In November 1924, Fitzgerald sent the typescript to his legendary Scribner’s editor Maxwell Perkins, who had galleys set from them. Unfortunately, this typescript and subsequent typescripts and carbon copies do not survive. The “Trimalchio” galleys were sent to Fitzgerald in Rome, where he corrected and revised them during the first two months of 1925. The author corrected the galleys in pencil but also pasted on long typed additions of text. As James L.W. West III has noted in his edition of Trimalchio, the book in the original galleys was not the same novel as The Great Gatsby as finally published. Despite similarities, there are crucial differences. Fitzgerald conveyed or recommended additional corrections and changes to Maxwell Perkins by letter and telegram. Among other things, the author considered alternative titles, such as “Among the Ash Heaps and Millionaires” and “Gold-Hatted Gatsby.” By spring 1925, Fitzgerald settled on “Under the Red, White and Blue.” However, by the time he had communicated this to Maxwell Perkins, the book had already been published (April 10, 1925) as The Great Gatsby, the title Perkins liked best. Fitzgerald had hesitated about the title because he said there was nothing great about Jay Gatsby and felt that the title, using a surname, might remind people of Sinclair Lewis’s novel Babbitt (1922).
Matthew J. Bruccoli suggested that some portions in a smaller hand were copied from the earlier manuscript draft, while others in a larger hand were first draft. Fitzgerald made innumerable changes in the story line and inserted new text at many points. Clearly visible on nearly every page of the autograph manuscript are his corrections (from entire passages and paragraphs to cross outs with interlinear replacements of a word or phrase), erasures (some decipherable, others not, leaving gaps in the text), instructions (with arrows), handwritten additions on additional sheets of paper, and other changes. The creative process is also much in evidence with the galleys, which the author corrected in pencil, as well as adding typed sheets of revised text tipped onto particular galleys. Bruccoli argued that the author “regarded galleys as a special kind of typescript or trial edition in which to rewrite whole scenes as necessary.” Fitzgerald sent innumerable letters and telegrams to his legendary editor Maxwell Perkins, preserved at Princeton in the Archives of Charles Scribner’s Sons (C0101). Most of them relate to progress on the book, but some sent from Rome and Capri list corrections. Even after publication, Fitzgerald continued to think of making more changes in later printings or additions, and for this reason corrected a personal copy of the first edition, which is preserved in his papers.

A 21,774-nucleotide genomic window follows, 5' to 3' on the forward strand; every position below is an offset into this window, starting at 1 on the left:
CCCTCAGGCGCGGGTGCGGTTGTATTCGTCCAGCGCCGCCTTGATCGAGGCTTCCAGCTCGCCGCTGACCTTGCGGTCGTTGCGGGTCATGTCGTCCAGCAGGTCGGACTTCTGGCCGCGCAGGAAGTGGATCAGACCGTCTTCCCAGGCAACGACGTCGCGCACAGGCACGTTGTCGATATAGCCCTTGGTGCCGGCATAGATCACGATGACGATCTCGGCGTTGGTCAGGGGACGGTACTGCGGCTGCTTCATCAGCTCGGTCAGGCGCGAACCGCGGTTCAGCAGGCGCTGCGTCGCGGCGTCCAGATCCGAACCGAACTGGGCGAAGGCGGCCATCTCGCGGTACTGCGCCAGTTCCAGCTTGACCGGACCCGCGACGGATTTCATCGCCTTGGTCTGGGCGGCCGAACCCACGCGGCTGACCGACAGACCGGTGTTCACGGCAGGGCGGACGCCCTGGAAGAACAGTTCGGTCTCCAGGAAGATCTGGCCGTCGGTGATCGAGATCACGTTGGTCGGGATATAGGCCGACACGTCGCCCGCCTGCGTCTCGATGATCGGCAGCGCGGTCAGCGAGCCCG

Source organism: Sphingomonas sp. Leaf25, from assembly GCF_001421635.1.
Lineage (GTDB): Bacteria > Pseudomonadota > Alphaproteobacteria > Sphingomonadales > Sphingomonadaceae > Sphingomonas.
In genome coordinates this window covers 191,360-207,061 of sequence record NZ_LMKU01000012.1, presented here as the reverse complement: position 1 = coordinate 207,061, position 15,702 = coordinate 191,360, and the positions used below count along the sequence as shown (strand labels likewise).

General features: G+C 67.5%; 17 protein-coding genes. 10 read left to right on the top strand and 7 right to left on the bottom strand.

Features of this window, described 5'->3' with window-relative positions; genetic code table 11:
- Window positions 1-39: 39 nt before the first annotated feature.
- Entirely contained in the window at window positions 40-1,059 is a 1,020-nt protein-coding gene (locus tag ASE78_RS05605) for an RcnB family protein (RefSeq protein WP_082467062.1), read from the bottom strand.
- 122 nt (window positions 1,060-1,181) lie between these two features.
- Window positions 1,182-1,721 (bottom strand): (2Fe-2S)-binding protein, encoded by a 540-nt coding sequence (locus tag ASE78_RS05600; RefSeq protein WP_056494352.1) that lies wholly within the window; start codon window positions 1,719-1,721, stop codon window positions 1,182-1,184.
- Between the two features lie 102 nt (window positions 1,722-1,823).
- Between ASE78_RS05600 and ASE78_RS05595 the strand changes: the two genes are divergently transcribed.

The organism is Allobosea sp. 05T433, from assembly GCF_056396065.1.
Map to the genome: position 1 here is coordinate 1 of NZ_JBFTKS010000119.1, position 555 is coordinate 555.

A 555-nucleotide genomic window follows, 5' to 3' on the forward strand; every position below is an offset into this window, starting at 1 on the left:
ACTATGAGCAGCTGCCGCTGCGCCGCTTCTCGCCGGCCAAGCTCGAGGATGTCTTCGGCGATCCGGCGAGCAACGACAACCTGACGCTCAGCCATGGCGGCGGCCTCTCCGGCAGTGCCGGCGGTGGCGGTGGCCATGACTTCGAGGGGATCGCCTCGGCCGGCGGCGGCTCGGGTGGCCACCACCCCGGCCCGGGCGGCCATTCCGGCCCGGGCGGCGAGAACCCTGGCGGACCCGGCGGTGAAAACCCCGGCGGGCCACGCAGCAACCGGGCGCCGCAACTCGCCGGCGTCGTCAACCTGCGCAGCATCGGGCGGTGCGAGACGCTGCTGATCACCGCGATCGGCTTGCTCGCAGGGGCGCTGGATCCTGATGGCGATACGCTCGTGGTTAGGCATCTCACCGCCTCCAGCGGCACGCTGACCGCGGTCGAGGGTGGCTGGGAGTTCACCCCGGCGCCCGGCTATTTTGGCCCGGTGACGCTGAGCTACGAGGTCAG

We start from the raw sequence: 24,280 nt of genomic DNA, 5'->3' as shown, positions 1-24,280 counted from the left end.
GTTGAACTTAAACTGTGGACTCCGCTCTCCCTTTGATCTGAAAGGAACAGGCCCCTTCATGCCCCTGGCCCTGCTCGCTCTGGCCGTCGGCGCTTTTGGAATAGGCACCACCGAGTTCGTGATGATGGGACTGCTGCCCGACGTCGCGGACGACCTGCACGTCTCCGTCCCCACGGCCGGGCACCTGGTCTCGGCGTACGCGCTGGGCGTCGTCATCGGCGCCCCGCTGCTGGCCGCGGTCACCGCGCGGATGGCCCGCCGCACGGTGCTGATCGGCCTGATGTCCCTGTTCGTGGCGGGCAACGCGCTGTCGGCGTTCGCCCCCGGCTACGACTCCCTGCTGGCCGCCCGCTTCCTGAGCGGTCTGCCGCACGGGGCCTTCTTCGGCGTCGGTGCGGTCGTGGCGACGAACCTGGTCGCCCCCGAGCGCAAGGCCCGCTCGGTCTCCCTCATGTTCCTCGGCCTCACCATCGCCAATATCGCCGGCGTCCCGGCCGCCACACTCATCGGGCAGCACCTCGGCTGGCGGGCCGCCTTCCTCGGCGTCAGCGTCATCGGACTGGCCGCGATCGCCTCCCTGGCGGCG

For information about the digital edition of The Great Gatsby autograph manuscript and corrected galleys, contact Don C. Skemer, Curator of Manuscripts, email@example.com For a recent interview, see Princeton Alumni Weekly (June 5, 2013): http://paw.princeton.edu/issues/2013/06/05/pages/5800/index.xml Concerning the Fitzgerald Papers and photoduplication, email Gabriel Swift, Reference Librarian, firstname.lastname@example.org; email@example.com Essential bibliography about the manuscript and galleys includes F. Scott Fitzgerald: A Facsimile of the Manuscript, edited with an introduction by Matthew J. Bruccoli (Washington, D.C.: Microcard Editions Books, 1973); Matthew J. Bruccoli, “An Instance of Apparent Plagiarism: F. Scott Fitzgerald, Willa Cather, and the First Gatsby Manuscript,” Princeton University Library Chronicle, vol. 39 (Spring 1978), pp. 171–78; Trimalchio: A Facsimile Edition of the Original Galley Proofs for The Great Gatsby, afterword by Matthew J. Bruccoli (Columbia, S.C.: University of South Carolina Press, in cooperation with the Thomas Cooper Library, 2000); F. Scott Fitzgerald, Trimalchio: An Early Version of The Great Gatsby, edited by James L.W. West III, Cambridge Edition of the Works of F. Scott Fitzgerald (Cambridge, UK; New York: Cambridge University Press, 2000).